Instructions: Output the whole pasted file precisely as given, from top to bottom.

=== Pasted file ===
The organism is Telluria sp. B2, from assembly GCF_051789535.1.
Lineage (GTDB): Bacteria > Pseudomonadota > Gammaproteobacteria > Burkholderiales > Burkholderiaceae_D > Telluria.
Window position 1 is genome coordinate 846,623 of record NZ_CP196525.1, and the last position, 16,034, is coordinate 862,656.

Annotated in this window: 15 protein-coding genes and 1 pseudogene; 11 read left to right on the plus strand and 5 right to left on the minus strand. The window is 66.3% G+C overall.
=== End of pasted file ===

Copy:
The organism is Telluria sp. B2, from assembly GCF_051789535.1.
Lineage (GTDB): Bacteria > Pseudomonadota > Gammaproteobacteria > Burkholderiales > Burkholderiaceae_D > Telluria.
Window position 1 is genome coordinate 846,623 of record NZ_CP196525.1, and the last position, 16,034, is coordinate 862,656.

Annotated in this window: 15 protein-coding genes and 1 pseudogene; 11 read left to right on the plus strand and 5 right to left on the minus strand. The window is 66.3% G+C overall.